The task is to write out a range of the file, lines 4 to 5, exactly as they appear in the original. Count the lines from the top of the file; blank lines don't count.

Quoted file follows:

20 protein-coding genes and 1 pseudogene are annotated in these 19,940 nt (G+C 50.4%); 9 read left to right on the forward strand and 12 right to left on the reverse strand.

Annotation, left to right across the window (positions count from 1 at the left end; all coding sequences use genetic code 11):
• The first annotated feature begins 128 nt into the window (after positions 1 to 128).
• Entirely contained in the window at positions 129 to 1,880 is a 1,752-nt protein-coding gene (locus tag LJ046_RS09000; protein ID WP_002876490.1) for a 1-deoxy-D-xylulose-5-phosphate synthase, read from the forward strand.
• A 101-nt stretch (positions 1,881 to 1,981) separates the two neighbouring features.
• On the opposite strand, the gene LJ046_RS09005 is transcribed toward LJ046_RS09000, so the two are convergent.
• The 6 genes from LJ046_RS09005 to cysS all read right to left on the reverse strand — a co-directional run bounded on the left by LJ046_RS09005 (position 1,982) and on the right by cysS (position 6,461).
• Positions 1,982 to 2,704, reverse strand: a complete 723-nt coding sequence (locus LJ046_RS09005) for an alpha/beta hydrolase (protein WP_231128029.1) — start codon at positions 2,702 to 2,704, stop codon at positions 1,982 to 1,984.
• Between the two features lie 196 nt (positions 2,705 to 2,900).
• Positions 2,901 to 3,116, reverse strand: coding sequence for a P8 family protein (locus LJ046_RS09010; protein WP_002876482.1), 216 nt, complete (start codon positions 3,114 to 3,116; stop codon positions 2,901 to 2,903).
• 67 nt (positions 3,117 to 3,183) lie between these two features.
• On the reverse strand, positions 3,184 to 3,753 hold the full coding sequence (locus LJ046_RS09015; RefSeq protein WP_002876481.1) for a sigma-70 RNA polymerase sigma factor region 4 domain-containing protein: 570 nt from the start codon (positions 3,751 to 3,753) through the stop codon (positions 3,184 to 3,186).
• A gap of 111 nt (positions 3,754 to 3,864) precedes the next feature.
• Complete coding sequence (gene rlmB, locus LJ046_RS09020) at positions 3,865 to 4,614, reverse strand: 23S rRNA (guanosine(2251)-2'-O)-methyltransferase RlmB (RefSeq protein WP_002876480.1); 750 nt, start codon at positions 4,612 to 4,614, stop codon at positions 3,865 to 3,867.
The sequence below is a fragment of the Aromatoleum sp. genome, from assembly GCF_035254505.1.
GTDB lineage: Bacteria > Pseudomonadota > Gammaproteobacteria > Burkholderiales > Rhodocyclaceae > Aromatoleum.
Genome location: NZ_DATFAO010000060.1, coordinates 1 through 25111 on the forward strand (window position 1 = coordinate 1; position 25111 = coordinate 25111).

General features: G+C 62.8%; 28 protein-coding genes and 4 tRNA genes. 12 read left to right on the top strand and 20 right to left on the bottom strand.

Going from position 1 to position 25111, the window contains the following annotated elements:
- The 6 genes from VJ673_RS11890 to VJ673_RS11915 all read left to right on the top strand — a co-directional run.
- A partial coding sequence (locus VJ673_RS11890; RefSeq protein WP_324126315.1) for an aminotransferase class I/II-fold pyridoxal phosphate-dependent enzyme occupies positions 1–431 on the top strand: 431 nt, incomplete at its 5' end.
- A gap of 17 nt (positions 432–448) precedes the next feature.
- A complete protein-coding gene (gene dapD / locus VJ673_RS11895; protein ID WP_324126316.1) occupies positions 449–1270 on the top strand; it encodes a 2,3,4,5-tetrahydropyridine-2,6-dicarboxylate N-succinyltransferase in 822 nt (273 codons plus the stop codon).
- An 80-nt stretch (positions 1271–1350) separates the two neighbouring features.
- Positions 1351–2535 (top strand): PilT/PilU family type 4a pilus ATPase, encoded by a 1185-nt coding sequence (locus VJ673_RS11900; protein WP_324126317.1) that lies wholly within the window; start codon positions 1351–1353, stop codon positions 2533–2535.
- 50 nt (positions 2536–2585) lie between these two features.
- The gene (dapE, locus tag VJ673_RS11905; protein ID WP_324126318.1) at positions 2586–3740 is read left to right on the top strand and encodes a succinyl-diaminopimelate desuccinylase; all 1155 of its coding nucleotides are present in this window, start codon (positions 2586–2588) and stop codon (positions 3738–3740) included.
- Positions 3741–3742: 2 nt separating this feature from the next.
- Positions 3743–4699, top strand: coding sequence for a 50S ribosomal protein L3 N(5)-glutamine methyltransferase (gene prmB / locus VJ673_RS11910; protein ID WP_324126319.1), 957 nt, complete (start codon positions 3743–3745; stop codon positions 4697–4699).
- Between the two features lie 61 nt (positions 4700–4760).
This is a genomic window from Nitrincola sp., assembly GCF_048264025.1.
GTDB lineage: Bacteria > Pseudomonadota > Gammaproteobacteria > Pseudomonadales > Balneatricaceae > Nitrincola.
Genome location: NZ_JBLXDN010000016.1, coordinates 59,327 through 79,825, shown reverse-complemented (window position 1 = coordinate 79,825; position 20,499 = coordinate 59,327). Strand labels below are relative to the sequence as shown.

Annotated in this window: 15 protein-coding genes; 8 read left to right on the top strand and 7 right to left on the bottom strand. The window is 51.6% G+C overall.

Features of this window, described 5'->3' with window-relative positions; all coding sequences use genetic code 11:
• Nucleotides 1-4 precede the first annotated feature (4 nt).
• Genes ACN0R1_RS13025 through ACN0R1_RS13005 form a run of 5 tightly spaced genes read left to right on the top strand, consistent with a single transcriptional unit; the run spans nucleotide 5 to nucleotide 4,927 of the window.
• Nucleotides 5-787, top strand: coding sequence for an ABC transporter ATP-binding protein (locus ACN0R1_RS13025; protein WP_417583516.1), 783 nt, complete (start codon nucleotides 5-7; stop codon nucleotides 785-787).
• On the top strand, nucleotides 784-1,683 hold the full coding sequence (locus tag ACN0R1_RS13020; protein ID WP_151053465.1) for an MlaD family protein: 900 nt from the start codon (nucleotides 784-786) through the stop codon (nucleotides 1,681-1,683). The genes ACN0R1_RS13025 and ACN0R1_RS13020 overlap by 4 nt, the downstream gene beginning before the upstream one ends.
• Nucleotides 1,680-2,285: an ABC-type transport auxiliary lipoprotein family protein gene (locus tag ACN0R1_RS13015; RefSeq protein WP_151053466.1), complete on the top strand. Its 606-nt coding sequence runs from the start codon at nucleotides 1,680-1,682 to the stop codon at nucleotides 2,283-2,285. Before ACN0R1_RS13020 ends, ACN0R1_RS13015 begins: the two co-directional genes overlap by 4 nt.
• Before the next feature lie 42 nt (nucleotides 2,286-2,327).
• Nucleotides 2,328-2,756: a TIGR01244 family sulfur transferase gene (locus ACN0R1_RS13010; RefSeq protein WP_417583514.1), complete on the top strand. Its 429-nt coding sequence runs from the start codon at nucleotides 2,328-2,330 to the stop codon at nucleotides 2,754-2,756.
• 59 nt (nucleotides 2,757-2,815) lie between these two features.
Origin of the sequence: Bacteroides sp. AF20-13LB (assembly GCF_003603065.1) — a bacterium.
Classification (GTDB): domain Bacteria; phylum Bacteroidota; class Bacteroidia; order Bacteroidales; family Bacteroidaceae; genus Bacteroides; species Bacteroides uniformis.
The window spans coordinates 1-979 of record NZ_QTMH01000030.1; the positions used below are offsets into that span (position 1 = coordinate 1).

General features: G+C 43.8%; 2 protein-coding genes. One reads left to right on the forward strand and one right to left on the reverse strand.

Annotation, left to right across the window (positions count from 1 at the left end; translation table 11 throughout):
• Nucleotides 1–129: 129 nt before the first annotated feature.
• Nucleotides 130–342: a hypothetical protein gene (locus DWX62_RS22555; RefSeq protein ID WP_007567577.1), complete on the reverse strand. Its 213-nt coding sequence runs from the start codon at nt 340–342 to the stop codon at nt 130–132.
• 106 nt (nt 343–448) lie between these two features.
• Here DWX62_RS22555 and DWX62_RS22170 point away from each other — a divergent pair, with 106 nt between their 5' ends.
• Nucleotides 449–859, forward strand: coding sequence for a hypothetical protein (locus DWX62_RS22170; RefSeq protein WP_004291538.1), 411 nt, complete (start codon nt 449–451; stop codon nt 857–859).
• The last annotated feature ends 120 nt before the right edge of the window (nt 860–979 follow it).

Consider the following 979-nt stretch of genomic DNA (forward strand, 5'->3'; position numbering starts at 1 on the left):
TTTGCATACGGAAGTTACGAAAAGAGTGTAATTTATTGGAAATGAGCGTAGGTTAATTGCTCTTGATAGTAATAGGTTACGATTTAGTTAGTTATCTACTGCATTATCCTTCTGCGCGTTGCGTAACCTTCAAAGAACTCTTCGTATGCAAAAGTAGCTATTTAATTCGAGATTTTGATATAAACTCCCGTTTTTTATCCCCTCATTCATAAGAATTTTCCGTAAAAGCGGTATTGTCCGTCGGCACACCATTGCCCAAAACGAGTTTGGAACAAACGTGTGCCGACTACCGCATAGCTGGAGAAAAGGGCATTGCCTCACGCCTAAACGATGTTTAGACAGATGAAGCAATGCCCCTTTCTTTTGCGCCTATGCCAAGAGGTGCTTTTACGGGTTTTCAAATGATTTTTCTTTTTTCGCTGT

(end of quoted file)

• Entirely contained in the window at positions 129 to 1,880 is a 1,752-nt protein-coding gene (locus tag LJ046_RS09000; protein ID WP_002876490.1) for a 1-deoxy-D-xylulose-5-phosphate synthase, read from the forward strand.
• A 101-nt stretch (positions 1,881 to 1,981) separates the two neighbouring features.